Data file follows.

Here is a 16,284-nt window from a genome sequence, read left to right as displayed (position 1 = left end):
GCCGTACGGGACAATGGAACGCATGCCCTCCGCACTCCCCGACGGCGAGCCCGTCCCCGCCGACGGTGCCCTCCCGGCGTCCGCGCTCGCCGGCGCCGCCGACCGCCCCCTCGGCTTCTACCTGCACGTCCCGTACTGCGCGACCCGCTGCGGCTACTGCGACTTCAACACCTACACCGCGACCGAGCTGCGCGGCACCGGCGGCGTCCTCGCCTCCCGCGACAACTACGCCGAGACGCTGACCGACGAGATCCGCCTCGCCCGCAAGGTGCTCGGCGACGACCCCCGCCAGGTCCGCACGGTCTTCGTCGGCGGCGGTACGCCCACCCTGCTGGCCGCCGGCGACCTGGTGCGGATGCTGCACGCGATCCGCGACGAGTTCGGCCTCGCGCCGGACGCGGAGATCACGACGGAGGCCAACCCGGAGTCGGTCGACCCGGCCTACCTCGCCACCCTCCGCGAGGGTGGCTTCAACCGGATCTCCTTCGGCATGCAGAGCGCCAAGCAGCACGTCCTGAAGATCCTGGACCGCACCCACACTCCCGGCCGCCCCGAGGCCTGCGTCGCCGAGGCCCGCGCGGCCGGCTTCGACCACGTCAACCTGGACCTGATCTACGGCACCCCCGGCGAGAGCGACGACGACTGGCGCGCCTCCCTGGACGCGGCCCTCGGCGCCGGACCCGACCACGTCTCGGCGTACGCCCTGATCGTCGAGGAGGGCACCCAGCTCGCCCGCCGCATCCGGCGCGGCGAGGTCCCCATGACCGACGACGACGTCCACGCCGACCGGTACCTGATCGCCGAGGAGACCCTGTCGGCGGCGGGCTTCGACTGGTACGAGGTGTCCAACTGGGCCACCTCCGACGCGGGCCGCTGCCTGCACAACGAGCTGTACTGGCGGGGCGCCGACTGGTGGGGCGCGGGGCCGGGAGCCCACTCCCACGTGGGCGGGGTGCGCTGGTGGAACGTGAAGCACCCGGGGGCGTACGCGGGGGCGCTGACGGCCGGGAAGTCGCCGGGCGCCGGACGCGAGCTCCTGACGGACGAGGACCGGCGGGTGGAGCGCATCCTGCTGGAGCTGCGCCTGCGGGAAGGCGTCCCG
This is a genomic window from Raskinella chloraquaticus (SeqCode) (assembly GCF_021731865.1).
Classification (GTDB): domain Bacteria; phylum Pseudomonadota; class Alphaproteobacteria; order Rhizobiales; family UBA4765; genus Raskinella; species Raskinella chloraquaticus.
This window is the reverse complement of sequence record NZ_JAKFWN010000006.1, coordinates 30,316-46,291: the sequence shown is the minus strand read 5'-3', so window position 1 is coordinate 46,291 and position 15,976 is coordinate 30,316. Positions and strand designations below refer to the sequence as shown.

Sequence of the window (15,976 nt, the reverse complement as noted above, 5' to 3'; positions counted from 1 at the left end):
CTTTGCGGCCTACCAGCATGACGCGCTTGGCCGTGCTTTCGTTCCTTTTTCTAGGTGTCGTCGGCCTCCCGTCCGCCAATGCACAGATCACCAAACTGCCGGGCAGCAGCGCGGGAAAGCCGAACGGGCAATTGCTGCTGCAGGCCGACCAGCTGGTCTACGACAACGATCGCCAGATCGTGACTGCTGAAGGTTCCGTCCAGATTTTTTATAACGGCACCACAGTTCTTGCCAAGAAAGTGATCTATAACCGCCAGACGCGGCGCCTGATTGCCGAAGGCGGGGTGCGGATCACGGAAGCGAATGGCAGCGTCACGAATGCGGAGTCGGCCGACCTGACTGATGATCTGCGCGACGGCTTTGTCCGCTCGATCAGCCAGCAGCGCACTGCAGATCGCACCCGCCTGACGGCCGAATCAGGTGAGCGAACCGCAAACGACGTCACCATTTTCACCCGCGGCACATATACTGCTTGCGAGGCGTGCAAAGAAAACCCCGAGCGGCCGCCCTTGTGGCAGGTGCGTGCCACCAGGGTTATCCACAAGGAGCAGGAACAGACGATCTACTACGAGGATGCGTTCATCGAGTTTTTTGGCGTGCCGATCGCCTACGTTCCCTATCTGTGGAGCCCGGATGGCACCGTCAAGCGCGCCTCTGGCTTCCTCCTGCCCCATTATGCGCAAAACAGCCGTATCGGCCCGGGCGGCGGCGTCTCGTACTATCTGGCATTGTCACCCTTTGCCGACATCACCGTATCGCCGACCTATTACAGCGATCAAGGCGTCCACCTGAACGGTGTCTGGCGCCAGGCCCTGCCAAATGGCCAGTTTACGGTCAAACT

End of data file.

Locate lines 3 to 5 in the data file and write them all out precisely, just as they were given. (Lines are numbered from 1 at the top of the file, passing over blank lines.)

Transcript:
This is a genomic window from Raskinella chloraquaticus (SeqCode) (assembly GCF_021731865.1).
Classification (GTDB): domain Bacteria; phylum Pseudomonadota; class Alphaproteobacteria; order Rhizobiales; family UBA4765; genus Raskinella; species Raskinella chloraquaticus.
This window is the reverse complement of sequence record NZ_JAKFWN010000006.1, coordinates 30,316-46,291: the sequence shown is the minus strand read 5'-3', so window position 1 is coordinate 46,291 and position 15,976 is coordinate 30,316. Positions and strand designations below refer to the sequence as shown.